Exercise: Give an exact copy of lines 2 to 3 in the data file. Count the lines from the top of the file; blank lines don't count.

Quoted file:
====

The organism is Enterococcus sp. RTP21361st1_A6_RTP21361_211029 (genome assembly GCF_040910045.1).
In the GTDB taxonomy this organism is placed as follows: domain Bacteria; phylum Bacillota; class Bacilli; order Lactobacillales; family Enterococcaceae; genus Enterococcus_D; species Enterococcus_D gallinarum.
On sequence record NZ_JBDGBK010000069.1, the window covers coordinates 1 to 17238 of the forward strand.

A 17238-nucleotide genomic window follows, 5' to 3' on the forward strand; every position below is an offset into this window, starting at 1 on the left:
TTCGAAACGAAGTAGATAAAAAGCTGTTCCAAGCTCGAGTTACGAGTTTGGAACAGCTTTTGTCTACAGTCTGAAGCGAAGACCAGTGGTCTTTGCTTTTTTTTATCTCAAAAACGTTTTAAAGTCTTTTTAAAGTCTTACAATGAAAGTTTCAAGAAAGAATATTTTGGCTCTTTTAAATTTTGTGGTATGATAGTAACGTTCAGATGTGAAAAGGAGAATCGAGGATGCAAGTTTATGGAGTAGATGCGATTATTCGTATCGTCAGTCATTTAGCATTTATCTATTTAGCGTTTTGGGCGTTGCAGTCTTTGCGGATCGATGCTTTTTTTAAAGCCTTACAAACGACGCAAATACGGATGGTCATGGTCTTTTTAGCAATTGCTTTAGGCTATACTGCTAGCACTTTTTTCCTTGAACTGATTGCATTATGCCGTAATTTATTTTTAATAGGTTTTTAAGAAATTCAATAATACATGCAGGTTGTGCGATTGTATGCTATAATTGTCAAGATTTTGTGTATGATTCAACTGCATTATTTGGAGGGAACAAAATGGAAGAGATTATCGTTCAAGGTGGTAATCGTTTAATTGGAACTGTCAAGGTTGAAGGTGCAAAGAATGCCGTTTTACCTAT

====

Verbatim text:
In the GTDB taxonomy this organism is placed as follows: domain Bacteria; phylum Bacillota; class Bacilli; order Lactobacillales; family Enterococcaceae; genus Enterococcus_D; species Enterococcus_D gallinarum.
On sequence record NZ_JBDGBK010000069.1, the window covers coordinates 1 to 17238 of the forward strand.